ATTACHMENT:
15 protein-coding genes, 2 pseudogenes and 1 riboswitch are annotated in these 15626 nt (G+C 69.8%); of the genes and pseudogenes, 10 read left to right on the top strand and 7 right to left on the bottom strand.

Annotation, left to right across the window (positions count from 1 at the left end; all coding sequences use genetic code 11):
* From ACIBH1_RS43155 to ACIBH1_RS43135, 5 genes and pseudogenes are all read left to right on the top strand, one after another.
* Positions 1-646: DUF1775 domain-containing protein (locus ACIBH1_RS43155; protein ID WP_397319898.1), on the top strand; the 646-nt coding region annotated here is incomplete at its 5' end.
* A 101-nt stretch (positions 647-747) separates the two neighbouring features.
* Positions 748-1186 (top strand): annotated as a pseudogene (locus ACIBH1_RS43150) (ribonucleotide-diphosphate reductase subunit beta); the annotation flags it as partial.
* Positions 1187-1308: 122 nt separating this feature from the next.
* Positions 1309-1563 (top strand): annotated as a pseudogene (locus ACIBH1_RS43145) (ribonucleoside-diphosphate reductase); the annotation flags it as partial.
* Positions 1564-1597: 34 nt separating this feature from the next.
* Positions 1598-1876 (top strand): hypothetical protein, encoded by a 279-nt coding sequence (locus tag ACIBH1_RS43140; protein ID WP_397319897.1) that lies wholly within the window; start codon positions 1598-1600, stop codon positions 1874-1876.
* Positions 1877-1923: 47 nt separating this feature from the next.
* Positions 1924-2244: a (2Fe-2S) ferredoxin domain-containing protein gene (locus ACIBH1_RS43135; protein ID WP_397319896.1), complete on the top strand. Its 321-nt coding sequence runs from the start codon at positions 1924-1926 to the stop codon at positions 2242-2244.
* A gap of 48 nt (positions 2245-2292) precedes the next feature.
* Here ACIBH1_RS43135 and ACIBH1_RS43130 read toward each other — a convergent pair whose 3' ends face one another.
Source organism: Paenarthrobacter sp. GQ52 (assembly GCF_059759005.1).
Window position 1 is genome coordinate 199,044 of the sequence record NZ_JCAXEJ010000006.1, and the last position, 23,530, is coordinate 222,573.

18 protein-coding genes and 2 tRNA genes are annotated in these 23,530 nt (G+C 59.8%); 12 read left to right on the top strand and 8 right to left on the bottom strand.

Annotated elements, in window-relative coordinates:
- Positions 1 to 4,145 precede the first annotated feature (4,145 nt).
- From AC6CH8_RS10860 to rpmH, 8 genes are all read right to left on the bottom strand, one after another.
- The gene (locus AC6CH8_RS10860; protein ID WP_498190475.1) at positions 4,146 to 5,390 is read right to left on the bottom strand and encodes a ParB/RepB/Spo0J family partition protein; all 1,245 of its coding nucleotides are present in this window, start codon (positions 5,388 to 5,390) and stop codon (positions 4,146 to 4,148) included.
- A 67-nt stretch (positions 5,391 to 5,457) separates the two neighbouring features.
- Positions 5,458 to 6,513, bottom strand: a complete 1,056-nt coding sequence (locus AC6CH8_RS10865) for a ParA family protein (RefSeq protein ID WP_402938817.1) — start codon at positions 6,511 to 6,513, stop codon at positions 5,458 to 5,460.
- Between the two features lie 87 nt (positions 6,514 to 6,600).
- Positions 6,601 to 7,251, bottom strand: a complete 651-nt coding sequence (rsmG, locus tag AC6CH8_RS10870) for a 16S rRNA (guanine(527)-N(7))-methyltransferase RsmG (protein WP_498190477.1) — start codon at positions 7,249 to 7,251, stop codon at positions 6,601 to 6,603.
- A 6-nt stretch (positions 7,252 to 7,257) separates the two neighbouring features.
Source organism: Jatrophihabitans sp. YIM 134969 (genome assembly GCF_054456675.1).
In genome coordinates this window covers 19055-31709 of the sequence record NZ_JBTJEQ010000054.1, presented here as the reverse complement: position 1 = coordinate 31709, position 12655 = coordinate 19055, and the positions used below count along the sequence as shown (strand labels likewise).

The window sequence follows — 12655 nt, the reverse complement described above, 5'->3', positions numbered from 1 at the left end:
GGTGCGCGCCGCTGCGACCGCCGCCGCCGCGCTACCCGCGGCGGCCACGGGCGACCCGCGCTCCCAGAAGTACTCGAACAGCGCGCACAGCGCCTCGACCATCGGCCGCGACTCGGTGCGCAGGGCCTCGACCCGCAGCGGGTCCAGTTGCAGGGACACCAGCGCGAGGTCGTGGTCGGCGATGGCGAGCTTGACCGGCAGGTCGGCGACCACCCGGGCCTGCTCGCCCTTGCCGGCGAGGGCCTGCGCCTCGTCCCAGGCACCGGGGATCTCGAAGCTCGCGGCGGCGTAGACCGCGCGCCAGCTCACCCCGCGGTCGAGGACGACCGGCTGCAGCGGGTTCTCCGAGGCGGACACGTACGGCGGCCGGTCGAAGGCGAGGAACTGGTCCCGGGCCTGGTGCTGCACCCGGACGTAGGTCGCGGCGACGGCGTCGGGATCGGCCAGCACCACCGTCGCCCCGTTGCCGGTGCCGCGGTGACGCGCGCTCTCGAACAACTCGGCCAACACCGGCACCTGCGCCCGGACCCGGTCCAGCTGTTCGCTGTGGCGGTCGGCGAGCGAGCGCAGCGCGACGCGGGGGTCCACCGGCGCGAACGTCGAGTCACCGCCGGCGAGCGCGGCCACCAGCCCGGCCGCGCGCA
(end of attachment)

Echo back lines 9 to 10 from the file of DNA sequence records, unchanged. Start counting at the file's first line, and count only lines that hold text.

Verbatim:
* Positions 1564-1597: 34 nt separating this feature from the next.
* Positions 1598-1876 (top strand): hypothetical protein, encoded by a 279-nt coding sequence (locus tag ACIBH1_RS43140; protein ID WP_397319897.1) that lies wholly within the window; start codon positions 1598-1600, stop codon positions 1874-1876.